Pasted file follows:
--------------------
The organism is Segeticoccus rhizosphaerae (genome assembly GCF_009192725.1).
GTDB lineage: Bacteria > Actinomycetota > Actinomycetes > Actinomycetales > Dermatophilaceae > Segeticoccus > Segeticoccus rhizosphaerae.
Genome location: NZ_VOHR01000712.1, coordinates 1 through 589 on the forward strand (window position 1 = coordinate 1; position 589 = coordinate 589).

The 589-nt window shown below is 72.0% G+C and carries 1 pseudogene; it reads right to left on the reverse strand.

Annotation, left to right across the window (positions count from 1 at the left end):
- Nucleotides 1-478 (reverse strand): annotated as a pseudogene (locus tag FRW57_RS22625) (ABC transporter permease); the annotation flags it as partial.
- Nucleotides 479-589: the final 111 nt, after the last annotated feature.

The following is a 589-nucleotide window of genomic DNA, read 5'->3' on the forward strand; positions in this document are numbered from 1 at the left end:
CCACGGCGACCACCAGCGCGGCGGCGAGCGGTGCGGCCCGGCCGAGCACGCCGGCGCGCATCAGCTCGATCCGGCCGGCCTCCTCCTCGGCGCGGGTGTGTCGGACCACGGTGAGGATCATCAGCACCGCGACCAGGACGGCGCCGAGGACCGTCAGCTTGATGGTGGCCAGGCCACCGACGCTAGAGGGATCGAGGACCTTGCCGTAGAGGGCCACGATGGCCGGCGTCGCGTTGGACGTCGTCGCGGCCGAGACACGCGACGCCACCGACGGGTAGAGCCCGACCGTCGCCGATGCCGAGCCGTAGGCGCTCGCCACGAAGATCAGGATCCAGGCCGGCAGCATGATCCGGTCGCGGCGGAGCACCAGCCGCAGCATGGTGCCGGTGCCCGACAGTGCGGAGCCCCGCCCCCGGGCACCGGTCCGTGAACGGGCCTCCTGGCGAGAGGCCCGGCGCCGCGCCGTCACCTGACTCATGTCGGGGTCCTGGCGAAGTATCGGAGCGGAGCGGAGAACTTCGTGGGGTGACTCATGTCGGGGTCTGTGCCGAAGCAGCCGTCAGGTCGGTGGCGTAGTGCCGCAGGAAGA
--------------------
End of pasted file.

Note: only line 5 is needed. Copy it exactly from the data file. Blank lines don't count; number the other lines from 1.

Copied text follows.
Annotation, left to right across the window (positions count from 1 at the left end):